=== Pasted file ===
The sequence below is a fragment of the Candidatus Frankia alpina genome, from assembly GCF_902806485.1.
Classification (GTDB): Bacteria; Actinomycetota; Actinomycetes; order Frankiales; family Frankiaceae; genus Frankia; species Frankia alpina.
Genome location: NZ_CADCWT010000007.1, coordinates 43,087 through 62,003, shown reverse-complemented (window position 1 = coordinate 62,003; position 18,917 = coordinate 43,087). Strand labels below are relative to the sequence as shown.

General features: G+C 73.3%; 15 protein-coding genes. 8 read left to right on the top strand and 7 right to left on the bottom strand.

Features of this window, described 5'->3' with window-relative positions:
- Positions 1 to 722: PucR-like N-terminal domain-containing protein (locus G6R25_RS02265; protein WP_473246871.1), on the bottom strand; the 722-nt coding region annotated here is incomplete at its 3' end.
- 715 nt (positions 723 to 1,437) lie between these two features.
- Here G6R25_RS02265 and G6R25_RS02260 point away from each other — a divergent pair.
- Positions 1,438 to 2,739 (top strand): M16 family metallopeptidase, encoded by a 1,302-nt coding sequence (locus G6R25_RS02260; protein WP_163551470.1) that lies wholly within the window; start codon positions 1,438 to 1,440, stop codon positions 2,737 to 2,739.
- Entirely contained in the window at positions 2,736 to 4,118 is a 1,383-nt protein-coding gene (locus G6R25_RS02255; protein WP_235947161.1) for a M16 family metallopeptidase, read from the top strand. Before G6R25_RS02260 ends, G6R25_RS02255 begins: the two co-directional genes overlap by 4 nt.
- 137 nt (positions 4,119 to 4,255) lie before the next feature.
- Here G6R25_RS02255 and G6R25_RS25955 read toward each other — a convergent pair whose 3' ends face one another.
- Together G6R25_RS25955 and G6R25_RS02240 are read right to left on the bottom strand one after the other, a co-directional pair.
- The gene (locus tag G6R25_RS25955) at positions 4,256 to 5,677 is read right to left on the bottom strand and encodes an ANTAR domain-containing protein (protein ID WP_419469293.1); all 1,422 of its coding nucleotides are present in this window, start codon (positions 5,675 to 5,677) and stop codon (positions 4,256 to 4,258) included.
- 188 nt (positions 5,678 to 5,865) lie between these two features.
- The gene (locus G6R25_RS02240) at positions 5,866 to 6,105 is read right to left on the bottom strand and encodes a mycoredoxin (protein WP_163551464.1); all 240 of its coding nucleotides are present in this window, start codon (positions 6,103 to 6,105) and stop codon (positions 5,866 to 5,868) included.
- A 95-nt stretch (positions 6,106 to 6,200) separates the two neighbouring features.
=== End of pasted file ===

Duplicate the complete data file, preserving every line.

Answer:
The sequence below is a fragment of the Candidatus Frankia alpina genome, from assembly GCF_902806485.1.
Classification (GTDB): Bacteria; Actinomycetota; Actinomycetes; order Frankiales; family Frankiaceae; genus Frankia; species Frankia alpina.
Genome location: NZ_CADCWT010000007.1, coordinates 43,087 through 62,003, shown reverse-complemented (window position 1 = coordinate 62,003; position 18,917 = coordinate 43,087). Strand labels below are relative to the sequence as shown.

General features: G+C 73.3%; 15 protein-coding genes. 8 read left to right on the top strand and 7 right to left on the bottom strand.

Features of this window, described 5'->3' with window-relative positions:
- Positions 1 to 722: PucR-like N-terminal domain-containing protein (locus G6R25_RS02265; protein WP_473246871.1), on the bottom strand; the 722-nt coding region annotated here is incomplete at its 3' end.
- 715 nt (positions 723 to 1,437) lie between these two features.
- Here G6R25_RS02265 and G6R25_RS02260 point away from each other — a divergent pair.
- Positions 1,438 to 2,739 (top strand): M16 family metallopeptidase, encoded by a 1,302-nt coding sequence (locus G6R25_RS02260; protein WP_163551470.1) that lies wholly within the window; start codon positions 1,438 to 1,440, stop codon positions 2,737 to 2,739.
- Entirely contained in the window at positions 2,736 to 4,118 is a 1,383-nt protein-coding gene (locus G6R25_RS02255; protein WP_235947161.1) for a M16 family metallopeptidase, read from the top strand. Before G6R25_RS02260 ends, G6R25_RS02255 begins: the two co-directional genes overlap by 4 nt.
- 137 nt (positions 4,119 to 4,255) lie before the next feature.
- Here G6R25_RS02255 and G6R25_RS25955 read toward each other — a convergent pair whose 3' ends face one another.
- Together G6R25_RS25955 and G6R25_RS02240 are read right to left on the bottom strand one after the other, a co-directional pair.
- The gene (locus tag G6R25_RS25955) at positions 4,256 to 5,677 is read right to left on the bottom strand and encodes an ANTAR domain-containing protein (protein ID WP_419469293.1); all 1,422 of its coding nucleotides are present in this window, start codon (positions 5,675 to 5,677) and stop codon (positions 4,256 to 4,258) included.
- 188 nt (positions 5,678 to 5,865) lie between these two features.
- The gene (locus G6R25_RS02240) at positions 5,866 to 6,105 is read right to left on the bottom strand and encodes a mycoredoxin (protein WP_163551464.1); all 240 of its coding nucleotides are present in this window, start codon (positions 6,103 to 6,105) and stop codon (positions 5,866 to 5,868) included.
- A 95-nt stretch (positions 6,106 to 6,200) separates the two neighbouring features.